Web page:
Oh God, I am writing about mental health again (I am sure my modest following and by modest I mean handful of friends that read my blog are rolling your eyes collectively). I mean, what else do I have to write about when I am moored with my mind that isn’t in the greatest health. I am not quite Tom Hanks and Wilson (young people will now be googling this reference – its the movie Castaway) but in another week I might be outside naked with my head shaved off. If you have the misfortune of witnessing this, please don’t film me – I fear the clip would go viral, maiming the population with blindness.
Oh yes, I said I was writing about mental health again. I was thinking about all of the things I am grateful for today (my family, my car, my job) and I realised that I am uniquely grateful for not just the state of my mental health (which isn’t the greatest) but also the fact that I have a platform to discuss the state of my mind.
I have had anxiety and depression for as long as I can remember – dating back to childhood. I was afraid of the dark, I was afraid of dogs, I was afraid of that my parents would perish in a car crash inferno, I was afraid that I would die from choking, die from appendicitis, die as a result of brain cancer, that the plane I was in would crash into the water, the school bus would be hijacked. And these are the thoughts I had before 12 years old.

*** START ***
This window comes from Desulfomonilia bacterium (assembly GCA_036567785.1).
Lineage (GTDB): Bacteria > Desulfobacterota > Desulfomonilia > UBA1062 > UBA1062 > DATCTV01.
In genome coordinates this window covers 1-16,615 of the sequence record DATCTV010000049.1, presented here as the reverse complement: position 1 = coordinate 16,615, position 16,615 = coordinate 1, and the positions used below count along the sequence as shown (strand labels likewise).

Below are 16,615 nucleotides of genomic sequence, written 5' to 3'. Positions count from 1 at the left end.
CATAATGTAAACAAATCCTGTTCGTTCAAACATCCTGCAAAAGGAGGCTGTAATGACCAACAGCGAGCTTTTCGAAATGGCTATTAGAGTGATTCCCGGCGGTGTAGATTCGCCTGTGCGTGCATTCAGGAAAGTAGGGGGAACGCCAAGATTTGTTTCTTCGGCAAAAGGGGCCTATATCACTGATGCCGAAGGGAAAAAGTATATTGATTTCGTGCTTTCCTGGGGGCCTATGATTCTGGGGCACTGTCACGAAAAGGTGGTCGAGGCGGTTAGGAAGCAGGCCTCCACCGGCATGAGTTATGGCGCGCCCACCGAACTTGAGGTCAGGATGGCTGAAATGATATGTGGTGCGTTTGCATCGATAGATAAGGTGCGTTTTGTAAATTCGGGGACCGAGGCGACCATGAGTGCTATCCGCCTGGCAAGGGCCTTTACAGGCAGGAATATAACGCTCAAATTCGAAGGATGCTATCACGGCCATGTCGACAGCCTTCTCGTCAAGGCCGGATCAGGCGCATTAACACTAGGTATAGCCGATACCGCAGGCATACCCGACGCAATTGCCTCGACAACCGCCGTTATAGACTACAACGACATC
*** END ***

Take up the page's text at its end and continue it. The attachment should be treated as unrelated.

In adolescence, the anxiety lulled with the exception of fearing I would be beaten up or jumped (which actually happened) and confirmed my anxieties. I worried about failing, so much so that I failed one year of school. I worried about my parents financial status. But these worries were manageable.
As a young adult, I managed my anxieties and when I was 22, I fell into one of my lowest periods – it physically pained me to speak. Although I am not what you would call stable, I don’t feel the level of despair I felt 20 years ago. When I attempted suicide, I didn’t have Facebook groups. I had a mother and father desperate to hide my illness so that shame would not befall me.
I now have outlets at work, at home (my mother has always been a source of strength but discussing feelings isn’t exactly her thing), I have friends that I have only met virtually and bonded with over shared experiences.
The Millennial generation ushered in with a breath of transparency that I was denied years before. I went to appointment after appointment, telling employers that I had to follow up on lump that had been biopsied (in my defence, this was true but I elongated the process in shame). When I was signed off from work for two months, my boyfriend at the time dumped me (no surprises here that it was the Jamaican) citing my declined attractiveness due to the potential of my unemployment (I kept my job). To be fair, It is a miracle I didn’t kill myself years ago with the non-existent support network I had.
Now, I am free to to take mental health days, I can litter the internet with my experiences and not have to anonymise my past. I can tell a stranger I feel sad or down without someone telling me sternly to get out of the doldrums.
So today, I am thankful for my challenges and this blog and platform to share them. I don’t have to hide that I am scared of the future and worried about the health of those I love or those I hate (all three of them). As we go into another week of uncertainty, let us remember the road that brought us here and God spare life and limb, the one that will take us out.